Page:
The U.K. has officially begun the process of making its ‘Brexit’ from the European Union. The prime minister of Great Britain, Theresa May, solidified the move by sending formal notice of the nation’s intention to withdraw from the EU. Overall, the process of making the exit will take two full years, ending in 2019. In order to make this move, Ms. May is invoking Article 50 of the Lisbon Treaty that was signed back in 2007 by all EU member states. Article 50 allows any member state to make a withdrawal from the union. The article stipulates the withdrawal must be done in accordance with the state’s constitutional requirements and official notification be sent to the European Council.
The European Union has defined the relationship between the U.K. and its several member nations for the past four decades. As such, hashing the issues that the “Brexit” will bring is projected to be a difficult web to untangle. Part of the issues that must be resolved on the internal front includes the necessity for making new trade and customs regulations. Additionally, the “Brexit” may also lead to domestic issues for the Conservative government in the U.K. A new independence referendum is set to take place in Scotland.
The majority of Scottish people voted to remain in the EU. Thus, the U.K.’s move to leave the EU may fuel Scottish voters to, in turn, vote to also leave the U.K. Furthermore, dissatisfaction with “Brexit” in Northern Ireland could also be a threat to the Good Friday peace agreement, which defines the relationship between Northern Ireland with both the Republic of Ireland and the United Kingdom as a whole.
Still, in the face of this host of potential difficulties, the “Brexit” was made official as Britain’s top envoy to the EU, Tim Barrow, hand-delivered the letter of official notification to Donald Tusk, the president of the European Council. Negotiations could prove difficult for the U.K. as they leave the EU due to the firm stance that Ms. May has taken prior to the start of any bargaining. She has already insisted that issues on immigration take priority over continued membership in the European Union’s single market or customs union. Still, Ms. May has attempted to strengthen her position by stating that she is prepared to walk away from the negotiating table if the EU does not meet a satisfactory number of her demands. It is unclear whether Ms. May is truly prepared to stand by such an assertive move or whether she is using this assertion as a bluff to give her more bargaining chips.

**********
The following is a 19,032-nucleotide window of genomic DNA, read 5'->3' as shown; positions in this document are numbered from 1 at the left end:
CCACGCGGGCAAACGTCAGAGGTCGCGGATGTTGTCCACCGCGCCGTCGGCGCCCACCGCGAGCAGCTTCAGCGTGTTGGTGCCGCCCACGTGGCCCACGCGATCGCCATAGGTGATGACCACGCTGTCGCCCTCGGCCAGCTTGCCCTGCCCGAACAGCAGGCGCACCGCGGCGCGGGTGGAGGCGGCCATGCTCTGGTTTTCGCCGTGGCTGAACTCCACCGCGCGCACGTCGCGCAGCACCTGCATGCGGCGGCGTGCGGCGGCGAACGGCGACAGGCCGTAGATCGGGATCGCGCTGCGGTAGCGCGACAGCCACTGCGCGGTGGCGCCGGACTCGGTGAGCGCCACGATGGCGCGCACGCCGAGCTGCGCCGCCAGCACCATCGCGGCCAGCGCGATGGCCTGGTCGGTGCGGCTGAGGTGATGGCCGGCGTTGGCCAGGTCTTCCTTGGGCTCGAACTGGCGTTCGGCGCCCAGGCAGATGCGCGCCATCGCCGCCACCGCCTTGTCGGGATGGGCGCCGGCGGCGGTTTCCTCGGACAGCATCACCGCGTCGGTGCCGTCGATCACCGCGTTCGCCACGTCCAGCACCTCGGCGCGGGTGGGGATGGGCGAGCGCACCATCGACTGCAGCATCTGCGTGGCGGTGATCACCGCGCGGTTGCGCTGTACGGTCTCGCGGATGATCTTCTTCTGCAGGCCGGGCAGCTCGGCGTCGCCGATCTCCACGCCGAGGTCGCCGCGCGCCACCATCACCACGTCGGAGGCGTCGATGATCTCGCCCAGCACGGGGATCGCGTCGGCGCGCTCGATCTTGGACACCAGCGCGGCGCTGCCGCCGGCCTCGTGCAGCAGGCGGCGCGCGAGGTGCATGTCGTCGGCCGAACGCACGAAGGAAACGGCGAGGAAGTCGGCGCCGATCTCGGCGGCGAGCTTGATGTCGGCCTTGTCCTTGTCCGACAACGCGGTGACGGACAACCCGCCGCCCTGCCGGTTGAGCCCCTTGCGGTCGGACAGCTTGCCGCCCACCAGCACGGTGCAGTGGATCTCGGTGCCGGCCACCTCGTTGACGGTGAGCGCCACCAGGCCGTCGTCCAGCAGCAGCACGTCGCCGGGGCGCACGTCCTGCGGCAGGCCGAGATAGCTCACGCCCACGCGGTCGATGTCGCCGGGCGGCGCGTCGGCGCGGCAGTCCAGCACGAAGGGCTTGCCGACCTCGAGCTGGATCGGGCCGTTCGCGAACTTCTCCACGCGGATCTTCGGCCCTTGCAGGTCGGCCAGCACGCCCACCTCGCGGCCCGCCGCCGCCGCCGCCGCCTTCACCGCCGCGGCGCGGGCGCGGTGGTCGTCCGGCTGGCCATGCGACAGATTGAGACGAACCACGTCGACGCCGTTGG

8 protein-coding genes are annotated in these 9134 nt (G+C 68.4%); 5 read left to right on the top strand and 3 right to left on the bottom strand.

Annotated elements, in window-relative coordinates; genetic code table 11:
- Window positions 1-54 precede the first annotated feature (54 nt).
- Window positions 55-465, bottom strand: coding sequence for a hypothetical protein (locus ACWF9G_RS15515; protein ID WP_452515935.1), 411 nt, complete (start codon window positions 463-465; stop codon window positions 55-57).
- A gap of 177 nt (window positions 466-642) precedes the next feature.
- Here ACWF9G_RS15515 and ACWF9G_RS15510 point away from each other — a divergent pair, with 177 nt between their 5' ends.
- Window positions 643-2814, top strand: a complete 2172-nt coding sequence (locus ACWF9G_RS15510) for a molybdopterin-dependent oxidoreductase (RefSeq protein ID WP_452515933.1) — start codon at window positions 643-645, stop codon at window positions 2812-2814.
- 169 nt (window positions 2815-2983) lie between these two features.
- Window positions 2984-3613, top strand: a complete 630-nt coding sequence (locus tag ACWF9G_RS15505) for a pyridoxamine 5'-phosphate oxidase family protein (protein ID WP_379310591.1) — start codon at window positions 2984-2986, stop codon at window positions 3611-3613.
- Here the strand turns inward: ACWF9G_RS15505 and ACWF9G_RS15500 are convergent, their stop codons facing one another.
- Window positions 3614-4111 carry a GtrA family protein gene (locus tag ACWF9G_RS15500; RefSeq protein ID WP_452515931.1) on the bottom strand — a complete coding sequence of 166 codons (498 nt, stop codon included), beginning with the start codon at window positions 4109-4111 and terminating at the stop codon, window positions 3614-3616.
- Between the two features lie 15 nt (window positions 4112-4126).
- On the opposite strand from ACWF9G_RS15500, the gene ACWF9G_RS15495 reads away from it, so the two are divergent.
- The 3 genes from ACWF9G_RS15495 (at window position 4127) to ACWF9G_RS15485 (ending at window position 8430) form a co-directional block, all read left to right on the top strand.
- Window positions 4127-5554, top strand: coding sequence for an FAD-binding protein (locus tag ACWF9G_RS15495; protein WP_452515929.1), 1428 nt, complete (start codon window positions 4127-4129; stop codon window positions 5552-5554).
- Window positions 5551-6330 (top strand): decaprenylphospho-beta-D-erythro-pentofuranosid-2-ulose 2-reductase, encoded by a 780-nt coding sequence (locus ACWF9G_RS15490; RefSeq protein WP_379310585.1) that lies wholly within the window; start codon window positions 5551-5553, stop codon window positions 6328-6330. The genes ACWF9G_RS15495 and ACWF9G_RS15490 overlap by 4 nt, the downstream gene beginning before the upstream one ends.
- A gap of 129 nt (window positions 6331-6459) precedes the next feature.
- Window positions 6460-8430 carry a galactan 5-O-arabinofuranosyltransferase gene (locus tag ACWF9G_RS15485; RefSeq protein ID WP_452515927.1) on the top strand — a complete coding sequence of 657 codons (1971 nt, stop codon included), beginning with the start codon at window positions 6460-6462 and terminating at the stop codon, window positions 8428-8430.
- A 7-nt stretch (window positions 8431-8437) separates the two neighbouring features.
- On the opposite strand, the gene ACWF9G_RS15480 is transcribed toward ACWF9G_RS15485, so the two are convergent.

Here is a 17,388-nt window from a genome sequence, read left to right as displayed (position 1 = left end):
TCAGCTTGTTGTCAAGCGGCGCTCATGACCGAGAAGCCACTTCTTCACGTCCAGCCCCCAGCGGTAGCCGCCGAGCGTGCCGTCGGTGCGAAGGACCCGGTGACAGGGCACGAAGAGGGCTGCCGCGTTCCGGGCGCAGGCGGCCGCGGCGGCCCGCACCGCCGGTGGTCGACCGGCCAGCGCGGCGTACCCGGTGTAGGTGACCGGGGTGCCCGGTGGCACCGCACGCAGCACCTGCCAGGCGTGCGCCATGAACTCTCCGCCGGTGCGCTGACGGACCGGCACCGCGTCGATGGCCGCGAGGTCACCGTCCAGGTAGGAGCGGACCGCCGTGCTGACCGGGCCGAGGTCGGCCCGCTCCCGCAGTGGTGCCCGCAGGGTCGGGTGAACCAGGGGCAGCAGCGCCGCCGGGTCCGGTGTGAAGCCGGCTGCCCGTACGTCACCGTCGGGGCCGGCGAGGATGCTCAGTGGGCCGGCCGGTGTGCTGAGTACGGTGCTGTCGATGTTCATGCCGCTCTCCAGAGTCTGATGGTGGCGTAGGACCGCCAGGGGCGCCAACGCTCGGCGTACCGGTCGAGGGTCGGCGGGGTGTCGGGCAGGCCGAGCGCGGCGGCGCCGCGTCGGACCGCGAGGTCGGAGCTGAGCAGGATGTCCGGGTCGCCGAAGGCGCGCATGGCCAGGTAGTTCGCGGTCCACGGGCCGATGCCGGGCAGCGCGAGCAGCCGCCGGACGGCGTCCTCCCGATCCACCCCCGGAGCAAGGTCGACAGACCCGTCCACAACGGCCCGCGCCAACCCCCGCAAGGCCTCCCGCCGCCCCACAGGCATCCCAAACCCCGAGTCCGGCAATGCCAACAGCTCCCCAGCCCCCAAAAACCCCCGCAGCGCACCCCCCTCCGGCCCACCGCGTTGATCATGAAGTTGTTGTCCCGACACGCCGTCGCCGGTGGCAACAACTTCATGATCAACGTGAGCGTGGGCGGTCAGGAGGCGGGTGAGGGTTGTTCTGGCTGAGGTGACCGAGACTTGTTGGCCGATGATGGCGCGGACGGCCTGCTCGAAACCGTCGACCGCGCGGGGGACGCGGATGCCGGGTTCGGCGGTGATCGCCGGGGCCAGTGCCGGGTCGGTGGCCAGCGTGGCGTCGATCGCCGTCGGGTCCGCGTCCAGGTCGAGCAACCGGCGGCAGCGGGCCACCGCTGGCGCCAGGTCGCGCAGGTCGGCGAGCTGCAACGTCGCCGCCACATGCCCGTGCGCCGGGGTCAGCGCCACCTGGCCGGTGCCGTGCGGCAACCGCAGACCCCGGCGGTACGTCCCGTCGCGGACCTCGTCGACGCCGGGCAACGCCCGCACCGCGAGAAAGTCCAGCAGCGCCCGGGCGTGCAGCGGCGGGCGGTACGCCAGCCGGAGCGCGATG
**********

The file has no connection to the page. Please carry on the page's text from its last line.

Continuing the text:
However, the difference between the deal that Ms. May would be able to negotiate (which many project to have a small amount of concessions from the EU) and leaving the EU without coming to any agreement whatsoever may be small. Still, European leaders who will be involved in negotiations have not really backed down either. They continue to stress that the United Kingdom will not be able to pick and choose the rules and regulations from the EU that it would like to uphold. In the view of these leaders, it would be unfair to member states to allow the U.K to walk away with a better agreement than the privileges enjoyed by member states.
Such an agreement would be a threat to the continued existence of the European Union by only giving other states incentive to leave to negotiate deals that are superior to the current treaty. Despite the seemingly strong stances that both sides are set to take, an agreement between the European Union and the United Kingdom could be crucial from an economic standpoint. This is because Britain’s economy has was largely defined by its relationship with other European Union member states, which constituted the country’s main trading partners. The trading relationship, indeed, was lucrative for Britain as the EU is the world’s largest single market. The single market paired with its customs union ensures that members have customs-free trade for a variety of goods and services. The change in the economic dynamic has made hashing out a deal in the wake of “Brexit” even more necessary.
However, the U.K., again, has some leverage as it is one of the biggest markets for goods produced in continental Europe. Another point of leverage that Ms. May has already asserted warrants an overall deal being brokered with the EU is that Britain is one of only two significant military powers in Europe, meaning its contributions to intelligence and security are vital on the European and global stage. With the EU and the U.K. both taking firm stances, the future of hashing out negotiations is projected to have many difficulties.